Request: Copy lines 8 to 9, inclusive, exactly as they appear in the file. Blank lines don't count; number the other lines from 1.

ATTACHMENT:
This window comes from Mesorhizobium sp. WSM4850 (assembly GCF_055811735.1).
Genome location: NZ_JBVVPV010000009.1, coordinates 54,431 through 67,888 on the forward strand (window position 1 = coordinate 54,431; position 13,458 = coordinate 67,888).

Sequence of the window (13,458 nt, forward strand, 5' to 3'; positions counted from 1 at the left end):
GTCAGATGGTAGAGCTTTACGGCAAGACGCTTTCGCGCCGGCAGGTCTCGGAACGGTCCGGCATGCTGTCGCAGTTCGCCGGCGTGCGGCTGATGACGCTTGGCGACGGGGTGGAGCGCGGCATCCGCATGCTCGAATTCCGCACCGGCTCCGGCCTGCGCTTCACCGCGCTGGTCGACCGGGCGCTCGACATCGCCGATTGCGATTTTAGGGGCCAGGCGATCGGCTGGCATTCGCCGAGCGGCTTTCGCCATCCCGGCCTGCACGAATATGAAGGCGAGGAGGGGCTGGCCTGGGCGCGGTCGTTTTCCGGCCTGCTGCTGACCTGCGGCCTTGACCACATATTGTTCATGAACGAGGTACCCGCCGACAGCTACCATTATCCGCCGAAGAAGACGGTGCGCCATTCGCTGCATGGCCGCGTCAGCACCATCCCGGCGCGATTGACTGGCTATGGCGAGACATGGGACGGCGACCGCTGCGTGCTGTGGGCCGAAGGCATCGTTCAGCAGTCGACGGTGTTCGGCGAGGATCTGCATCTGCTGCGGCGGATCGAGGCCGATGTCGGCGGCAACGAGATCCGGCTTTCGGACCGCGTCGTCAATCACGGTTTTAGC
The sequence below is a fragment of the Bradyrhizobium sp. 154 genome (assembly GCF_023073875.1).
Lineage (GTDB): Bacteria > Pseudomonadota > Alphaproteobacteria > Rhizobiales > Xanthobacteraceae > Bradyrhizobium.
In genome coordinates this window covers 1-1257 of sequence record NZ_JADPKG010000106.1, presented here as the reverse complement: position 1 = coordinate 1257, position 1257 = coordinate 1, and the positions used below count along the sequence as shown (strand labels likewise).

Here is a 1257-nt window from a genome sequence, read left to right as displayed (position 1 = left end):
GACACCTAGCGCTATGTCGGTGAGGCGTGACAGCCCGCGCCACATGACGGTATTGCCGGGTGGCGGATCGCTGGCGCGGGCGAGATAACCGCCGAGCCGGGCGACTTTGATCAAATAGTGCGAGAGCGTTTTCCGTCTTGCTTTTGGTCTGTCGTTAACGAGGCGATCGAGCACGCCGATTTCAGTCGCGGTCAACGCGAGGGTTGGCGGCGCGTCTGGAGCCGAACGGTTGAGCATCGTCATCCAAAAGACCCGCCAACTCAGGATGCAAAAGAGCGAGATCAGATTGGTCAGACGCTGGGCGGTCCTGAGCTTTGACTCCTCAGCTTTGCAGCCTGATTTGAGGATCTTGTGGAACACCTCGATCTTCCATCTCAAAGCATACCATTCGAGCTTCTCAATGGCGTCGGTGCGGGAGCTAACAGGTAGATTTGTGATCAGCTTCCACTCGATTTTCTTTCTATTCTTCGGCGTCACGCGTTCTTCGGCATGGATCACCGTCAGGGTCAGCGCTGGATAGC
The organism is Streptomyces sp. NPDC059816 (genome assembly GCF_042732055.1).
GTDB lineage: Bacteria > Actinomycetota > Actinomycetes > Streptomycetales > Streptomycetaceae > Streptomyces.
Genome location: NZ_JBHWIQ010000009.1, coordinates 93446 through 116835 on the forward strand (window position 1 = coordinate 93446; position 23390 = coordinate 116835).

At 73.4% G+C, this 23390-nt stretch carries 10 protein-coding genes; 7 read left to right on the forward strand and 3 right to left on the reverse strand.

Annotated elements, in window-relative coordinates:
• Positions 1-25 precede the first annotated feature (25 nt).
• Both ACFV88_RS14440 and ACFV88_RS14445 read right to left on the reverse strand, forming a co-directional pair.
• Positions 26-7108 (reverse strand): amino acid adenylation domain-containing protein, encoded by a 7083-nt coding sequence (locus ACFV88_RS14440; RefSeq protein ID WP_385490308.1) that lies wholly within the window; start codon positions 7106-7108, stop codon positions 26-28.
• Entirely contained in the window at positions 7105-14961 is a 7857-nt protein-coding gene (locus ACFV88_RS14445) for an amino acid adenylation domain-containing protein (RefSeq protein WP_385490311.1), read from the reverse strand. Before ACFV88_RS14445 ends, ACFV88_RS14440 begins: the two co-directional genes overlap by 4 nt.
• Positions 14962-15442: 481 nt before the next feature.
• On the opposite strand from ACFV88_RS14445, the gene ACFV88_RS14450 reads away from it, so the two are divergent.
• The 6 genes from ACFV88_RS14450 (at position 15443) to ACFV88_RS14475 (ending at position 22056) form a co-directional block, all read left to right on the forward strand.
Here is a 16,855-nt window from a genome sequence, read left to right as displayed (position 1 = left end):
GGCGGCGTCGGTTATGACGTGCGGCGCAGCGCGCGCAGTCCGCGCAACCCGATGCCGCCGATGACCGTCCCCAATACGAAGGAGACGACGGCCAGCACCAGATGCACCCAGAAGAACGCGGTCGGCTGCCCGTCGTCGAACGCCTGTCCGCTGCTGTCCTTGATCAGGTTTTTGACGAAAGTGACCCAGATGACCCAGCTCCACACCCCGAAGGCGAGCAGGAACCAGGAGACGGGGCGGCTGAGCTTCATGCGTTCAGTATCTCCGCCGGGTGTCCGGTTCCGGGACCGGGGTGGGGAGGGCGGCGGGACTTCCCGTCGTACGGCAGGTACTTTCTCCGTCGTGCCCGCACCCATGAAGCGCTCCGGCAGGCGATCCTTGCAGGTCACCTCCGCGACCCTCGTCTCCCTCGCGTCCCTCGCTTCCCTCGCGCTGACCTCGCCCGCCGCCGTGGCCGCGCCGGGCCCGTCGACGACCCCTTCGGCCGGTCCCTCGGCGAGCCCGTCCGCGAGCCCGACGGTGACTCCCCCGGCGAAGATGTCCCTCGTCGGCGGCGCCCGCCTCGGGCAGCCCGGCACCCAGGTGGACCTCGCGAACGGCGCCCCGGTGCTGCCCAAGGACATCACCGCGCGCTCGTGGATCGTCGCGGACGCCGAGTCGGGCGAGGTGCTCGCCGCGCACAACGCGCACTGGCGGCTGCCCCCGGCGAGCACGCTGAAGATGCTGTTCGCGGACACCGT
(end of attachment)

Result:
Here is a 1257-nt window from a genome sequence, read left to right as displayed (position 1 = left end):
GACACCTAGCGCTATGTCGGTGAGGCGTGACAGCCCGCGCCACATGACGGTATTGCCGGGTGGCGGATCGCTGGCGCGGGCGAGATAACCGCCGAGCCGGGCGACTTTGATCAAATAGTGCGAGAGCGTTTTCCGTCTTGCTTTTGGTCTGTCGTTAACGAGGCGATCGAGCACGCCGATTTCAGTCGCGGTCAACGCGAGGGTTGGCGGCGCGTCTGGAGCCGAACGGTTGAGCATCGTCATCCAAAAGACCCGCCAACTCAGGATGCAAAAGAGCGAGATCAGATTGGTCAGACGCTGGGCGGTCCTGAGCTTTGACTCCTCAGCTTTGCAGCCTGATTTGAGGATCTTGTGGAACACCTCGATCTTCCATCTCAAAGCATACCATTCGAGCTTCTCAATGGCGTCGGTGCGGGAGCTAACAGGTAGATTTGTGATCAGCTTCCACTCGATTTTCTTTCTATTCTTCGGCGTCACGCGTTCTTCGGCATGGATCACCGTCAGGGTCAGCGCTGGATAGC